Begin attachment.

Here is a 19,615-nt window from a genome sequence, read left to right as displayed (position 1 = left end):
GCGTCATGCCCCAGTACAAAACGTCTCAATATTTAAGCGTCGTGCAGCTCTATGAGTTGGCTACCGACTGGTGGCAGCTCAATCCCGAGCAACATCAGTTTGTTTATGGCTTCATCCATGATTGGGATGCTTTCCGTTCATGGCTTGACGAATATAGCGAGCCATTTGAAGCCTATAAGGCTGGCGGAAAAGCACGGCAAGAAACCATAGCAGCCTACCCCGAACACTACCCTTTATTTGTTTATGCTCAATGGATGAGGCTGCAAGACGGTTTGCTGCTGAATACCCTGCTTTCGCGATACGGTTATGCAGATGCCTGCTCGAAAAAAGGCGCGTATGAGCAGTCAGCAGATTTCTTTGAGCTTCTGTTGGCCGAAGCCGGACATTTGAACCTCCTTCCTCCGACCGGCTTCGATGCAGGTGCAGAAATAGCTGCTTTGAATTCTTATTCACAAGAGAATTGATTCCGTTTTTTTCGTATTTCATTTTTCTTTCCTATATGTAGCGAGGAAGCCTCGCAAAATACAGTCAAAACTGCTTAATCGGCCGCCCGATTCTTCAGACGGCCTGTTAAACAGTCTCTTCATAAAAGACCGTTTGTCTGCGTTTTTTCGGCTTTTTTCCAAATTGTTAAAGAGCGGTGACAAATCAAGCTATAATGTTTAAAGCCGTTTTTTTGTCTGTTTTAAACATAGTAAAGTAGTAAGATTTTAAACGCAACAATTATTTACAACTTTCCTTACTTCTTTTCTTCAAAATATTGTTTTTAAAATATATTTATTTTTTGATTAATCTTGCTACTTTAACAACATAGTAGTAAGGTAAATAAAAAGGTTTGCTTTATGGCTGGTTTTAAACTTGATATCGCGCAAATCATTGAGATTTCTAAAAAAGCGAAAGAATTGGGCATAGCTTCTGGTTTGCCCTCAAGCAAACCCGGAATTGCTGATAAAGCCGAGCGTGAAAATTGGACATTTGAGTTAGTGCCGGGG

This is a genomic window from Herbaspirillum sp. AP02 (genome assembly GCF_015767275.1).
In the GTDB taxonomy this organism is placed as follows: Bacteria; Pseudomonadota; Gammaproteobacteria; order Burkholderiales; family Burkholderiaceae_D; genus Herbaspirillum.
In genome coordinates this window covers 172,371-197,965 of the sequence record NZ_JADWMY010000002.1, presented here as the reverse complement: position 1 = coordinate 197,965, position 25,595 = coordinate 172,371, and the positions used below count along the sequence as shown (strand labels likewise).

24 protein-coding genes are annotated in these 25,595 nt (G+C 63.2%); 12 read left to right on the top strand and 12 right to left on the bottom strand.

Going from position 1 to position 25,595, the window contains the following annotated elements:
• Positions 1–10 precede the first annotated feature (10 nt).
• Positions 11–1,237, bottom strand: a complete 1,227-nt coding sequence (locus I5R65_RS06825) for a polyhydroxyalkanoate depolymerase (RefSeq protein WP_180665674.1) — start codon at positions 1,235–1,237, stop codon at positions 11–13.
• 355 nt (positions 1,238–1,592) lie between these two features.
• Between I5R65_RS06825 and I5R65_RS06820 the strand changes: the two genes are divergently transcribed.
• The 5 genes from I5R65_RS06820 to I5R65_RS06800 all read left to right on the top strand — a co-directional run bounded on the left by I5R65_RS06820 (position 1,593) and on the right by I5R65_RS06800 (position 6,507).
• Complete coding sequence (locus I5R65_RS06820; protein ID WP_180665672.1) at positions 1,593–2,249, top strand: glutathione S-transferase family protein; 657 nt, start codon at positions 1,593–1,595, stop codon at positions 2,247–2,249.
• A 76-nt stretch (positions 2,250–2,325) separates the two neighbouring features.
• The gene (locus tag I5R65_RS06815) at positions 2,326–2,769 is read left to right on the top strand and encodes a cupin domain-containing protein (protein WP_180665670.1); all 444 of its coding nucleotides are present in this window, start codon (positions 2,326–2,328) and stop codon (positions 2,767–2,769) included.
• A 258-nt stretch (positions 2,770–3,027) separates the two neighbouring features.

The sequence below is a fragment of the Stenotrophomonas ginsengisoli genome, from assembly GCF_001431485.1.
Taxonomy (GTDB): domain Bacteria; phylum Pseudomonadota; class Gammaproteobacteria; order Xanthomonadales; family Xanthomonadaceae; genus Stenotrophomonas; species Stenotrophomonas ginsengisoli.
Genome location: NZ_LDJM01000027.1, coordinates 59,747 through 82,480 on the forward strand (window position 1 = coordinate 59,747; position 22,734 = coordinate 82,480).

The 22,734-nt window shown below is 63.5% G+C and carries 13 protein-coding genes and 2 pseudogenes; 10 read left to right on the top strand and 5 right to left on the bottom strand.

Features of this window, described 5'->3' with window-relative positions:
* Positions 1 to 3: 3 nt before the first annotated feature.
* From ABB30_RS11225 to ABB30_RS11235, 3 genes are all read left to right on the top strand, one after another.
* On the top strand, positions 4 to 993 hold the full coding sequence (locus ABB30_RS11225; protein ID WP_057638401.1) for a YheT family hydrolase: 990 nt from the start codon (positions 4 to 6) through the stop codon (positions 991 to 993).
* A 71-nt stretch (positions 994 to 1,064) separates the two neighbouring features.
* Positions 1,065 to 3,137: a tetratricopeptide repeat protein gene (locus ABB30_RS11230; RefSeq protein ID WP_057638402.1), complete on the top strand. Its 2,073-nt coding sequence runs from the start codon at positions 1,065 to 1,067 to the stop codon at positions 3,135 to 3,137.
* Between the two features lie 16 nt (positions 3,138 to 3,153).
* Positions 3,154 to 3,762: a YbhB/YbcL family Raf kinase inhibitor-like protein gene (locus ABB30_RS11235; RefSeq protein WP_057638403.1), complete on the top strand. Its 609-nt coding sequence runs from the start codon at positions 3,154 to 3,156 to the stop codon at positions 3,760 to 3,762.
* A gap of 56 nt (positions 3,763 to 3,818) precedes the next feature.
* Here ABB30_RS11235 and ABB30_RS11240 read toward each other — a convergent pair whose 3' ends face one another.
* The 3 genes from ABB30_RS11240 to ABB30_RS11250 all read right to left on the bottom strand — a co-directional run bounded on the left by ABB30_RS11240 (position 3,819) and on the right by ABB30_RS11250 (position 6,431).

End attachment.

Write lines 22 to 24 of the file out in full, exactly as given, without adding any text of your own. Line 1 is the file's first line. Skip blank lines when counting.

* Positions 1 to 3: 3 nt before the first annotated feature.
* From ABB30_RS11225 to ABB30_RS11235, 3 genes are all read left to right on the top strand, one after another.
* On the top strand, positions 4 to 993 hold the full coding sequence (locus ABB30_RS11225; protein ID WP_057638401.1) for a YheT family hydrolase: 990 nt from the start codon (positions 4 to 6) through the stop codon (positions 991 to 993).